Book Review

NBT_4blueNEXT BIG THING. 

A novel by Terry Kitchen. 

Urban Campfire Press. 256 pages. Paperback.

Review by Francis DiMenno

I am tempted to make a travesty of this book by pointing out how very much it resembles an identikit of a standard “conflicted rock star” story. It occurs to me, however, that simply making a dignified list of what I do not like about the book could very well serve the same purpose in a somewhat more professional fashion.

I suppose I should start with what I find ingenious about the book, just so the whole enterprise of reviewing isn’t merely an excuse to wallow in negativity – which would make me sound merely bitter, instead of prescient. Okay, so the fast forward/reward format of the chronology—shuffling the action from the early 1980s to the mid 1980s—is, indeed, effective. Okay, so there are a lot of specific details about the Boston scene during that particular era, which evoke a Pavlovian nostalgic response. Okay, so it’s nice to name-check the thinly disguised pseudonyms for well-known bands and locales of that era.

But I am still faced with a dilemma. I take no joy in critiquing a book into which obviously a great deal of hard work has been poured. If this were some merely shoddy first draft exercise issued as a vanity publication, it would be a good deal easier–and less paralyzingly guilt-inducing—to slough off. On the other hand, I despise people who avoid giving bad reviews—not out of compassion (although that’s bad enough) but for ignoble purposes. For example, that it wouldn’t be judicious to double cross a local celebrity. Or that an honest review might draw down a shit storm of dispraise upon one’s own pretensions from the creator’s legions of influential friends and allies. Or that one’s own reputation as a grouch and a cynic would be encased in amber by publishing such a review.

And so, in spite of the caveats listed above, here, in no specific order, are the problems I have with this novel. 1) The narrator, Mark Zodiac, is not particularly likable. In fact, I have hardly any real sense of him as an individual at all – just a vague impression of him as a person of definite likes and dislikes; of joys and gripes. But these do not add up to a well-rounded portrayal. Nor is there, it seems, any real development of the character over time, unless jaded cynicism as a default mode is a viable personality trait rather than a over-used fictive trope. 2) The narrator’s girlfriends do not seem to be well-rounded characters in their own right or even to exist as anything other than an opportunity for the narrator to indulge his libido or moon around complaining about his sad and broken heart. 3) I have read many thinly-disguised memoirs in the form of a novel in which the narrator and the author are clearly one and the same person. In nearly every case, this begs the question of why one bothered to write the book as fiction at all. 4) The concerns of the narrator seem narrow and petty, and the narrative itself seems to be little more than the intimate diary of an incurable rock star-cum-Solipsist. There is craft in the delineation, but I am hard-pressed to find very much at all in the way of art. 5) Now we turn to the question of milieu. The author leans far too heavily upon name-checking certain local institutions and thinly disguising others without bothering to explain to the non-insider anything at all regarding the significance of, say, The Rat, or In Your Ear. Name-checking with hardly any concrete description whatsoever is a rather lazy way to go about the business of establishing a sense of locale. 6) The most devastating question of all: what is this novel ultimately about? The plot trajectory concerns the splendors and miseries of the rock star manque. Is there any aspect of this story, as it is related, which gives the reader any fresh insight into concerns such as the star making machinery, the clash of egos between performers, the travails of a touring entertainer’s life–or anything at all? I failed to find any.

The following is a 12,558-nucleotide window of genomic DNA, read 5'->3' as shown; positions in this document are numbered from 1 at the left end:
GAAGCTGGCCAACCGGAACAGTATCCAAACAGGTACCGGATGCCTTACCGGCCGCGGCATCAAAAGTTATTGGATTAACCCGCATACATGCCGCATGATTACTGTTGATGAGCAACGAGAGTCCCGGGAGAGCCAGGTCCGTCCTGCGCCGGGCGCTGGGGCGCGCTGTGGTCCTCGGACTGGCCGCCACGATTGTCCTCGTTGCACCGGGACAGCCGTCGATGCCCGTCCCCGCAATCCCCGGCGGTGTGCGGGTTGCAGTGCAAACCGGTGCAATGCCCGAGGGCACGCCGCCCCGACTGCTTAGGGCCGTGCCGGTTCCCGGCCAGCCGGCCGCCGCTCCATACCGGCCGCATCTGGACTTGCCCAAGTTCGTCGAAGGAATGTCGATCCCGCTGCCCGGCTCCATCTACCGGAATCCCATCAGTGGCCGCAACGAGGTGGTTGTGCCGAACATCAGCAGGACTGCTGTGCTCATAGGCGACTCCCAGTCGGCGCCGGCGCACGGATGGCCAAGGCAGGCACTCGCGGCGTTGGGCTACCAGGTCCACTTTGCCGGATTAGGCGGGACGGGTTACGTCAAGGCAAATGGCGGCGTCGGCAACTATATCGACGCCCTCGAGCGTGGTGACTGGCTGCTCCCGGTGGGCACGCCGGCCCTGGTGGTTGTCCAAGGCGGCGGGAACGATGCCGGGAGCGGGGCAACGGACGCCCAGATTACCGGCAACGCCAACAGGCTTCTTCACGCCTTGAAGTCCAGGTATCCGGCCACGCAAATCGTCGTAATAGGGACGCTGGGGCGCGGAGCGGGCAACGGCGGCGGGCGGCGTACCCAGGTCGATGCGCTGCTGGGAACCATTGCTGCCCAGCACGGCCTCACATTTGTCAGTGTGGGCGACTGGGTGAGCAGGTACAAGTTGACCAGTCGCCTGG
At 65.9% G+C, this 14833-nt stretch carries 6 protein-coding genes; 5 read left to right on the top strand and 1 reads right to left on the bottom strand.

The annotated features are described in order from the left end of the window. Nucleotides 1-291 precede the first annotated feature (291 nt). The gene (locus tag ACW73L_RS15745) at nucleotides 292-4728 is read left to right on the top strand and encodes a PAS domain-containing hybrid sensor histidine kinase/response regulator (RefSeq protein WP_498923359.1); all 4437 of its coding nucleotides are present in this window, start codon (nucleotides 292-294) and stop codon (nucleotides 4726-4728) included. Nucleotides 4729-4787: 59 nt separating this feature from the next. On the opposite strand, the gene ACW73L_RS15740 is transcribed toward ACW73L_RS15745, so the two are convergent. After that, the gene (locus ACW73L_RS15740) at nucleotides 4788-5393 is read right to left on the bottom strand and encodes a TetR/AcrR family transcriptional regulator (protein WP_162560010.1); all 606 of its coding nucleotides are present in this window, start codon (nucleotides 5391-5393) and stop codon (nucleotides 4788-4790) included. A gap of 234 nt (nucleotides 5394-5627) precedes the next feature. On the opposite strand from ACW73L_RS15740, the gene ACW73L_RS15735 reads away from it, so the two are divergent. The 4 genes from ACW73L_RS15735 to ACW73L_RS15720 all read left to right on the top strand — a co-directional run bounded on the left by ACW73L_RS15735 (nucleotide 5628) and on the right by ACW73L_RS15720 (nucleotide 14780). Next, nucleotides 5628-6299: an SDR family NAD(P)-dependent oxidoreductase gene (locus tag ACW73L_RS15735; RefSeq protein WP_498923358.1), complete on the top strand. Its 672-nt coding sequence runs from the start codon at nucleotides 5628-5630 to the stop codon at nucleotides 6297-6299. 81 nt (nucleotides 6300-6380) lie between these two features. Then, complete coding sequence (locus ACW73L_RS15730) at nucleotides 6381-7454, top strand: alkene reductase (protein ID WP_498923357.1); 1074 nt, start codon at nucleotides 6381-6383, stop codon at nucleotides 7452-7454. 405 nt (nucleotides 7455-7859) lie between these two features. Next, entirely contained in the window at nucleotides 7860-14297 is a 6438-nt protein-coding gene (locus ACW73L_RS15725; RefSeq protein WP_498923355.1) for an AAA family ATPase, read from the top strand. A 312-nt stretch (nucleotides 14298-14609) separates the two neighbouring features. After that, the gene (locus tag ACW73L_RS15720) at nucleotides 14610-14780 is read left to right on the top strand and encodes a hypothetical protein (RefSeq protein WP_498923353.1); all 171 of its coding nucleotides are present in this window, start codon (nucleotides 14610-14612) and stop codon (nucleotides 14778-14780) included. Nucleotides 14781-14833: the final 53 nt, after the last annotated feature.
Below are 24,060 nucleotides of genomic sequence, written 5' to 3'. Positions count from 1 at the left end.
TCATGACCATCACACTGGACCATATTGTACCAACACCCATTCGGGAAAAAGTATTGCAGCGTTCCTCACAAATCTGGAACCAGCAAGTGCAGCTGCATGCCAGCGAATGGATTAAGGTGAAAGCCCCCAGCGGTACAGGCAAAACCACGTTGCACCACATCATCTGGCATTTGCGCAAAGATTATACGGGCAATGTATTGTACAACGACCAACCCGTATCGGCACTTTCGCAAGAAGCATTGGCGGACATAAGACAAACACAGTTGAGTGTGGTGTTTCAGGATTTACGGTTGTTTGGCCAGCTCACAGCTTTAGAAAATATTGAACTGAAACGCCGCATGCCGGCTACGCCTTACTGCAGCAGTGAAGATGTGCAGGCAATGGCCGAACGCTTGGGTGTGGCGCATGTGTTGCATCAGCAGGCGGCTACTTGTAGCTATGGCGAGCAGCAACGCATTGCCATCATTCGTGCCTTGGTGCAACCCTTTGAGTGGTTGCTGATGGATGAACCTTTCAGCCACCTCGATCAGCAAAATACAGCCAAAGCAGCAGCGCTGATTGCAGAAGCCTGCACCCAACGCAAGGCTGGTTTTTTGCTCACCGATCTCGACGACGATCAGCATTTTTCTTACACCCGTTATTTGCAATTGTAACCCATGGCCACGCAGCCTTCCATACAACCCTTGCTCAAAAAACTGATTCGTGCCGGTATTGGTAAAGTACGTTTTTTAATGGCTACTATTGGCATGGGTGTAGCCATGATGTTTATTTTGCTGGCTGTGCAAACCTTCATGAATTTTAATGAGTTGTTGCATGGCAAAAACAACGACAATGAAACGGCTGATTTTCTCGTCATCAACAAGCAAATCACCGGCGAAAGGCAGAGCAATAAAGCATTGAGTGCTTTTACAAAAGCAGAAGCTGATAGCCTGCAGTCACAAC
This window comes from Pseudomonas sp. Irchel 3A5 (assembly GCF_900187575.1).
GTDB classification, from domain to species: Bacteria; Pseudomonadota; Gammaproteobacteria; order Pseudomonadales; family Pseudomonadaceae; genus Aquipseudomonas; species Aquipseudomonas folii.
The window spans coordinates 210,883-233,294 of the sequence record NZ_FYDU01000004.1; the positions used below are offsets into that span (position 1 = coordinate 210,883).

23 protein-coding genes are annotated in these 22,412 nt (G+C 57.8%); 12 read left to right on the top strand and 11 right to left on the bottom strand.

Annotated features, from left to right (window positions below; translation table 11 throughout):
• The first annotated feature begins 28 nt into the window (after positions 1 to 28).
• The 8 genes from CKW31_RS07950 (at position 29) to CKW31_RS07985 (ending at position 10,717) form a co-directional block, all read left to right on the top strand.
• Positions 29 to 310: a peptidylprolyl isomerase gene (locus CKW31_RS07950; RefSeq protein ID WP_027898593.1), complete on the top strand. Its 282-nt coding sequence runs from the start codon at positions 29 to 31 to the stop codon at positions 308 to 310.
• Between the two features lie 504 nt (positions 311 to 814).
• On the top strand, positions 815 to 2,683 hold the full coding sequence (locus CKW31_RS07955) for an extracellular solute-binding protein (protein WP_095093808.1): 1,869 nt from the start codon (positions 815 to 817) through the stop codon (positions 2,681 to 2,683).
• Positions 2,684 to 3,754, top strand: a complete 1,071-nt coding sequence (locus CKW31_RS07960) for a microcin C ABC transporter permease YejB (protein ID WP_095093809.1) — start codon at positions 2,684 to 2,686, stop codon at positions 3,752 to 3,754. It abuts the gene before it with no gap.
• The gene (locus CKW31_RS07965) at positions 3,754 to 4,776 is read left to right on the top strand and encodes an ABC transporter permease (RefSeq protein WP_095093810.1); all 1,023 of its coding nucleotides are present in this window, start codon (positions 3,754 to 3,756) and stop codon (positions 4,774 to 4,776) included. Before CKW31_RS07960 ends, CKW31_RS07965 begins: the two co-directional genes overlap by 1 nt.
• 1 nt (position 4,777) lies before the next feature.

The 10-song CD, Songs from Next Big Thing features various tracks of what you might call pastiche pop-rock, with elements of balladry, New Romantics-style percussive tumescence, and country rock; followed soon after by more balladry, an introspective love song, low-key white boy funk, a piano ballad, a catchy but faintly ludicrous semi-psychedelic jam called “Get Out of My Novel,” and the soppy but elegiac and resonant “Ghosts of Kenmore Square.” Various Loose Ties and solo Kitchen tracks comprise the songs, which do not add to the ambiance of the story in any significant way, and which therefore come across as an afterthought rather than an integral companion piece to the novel.

I was glad to have read the book. Parts of it were instructive in ways which I believe I have already explicated. But I believe that, as a novel, it is, at best, mediocre.

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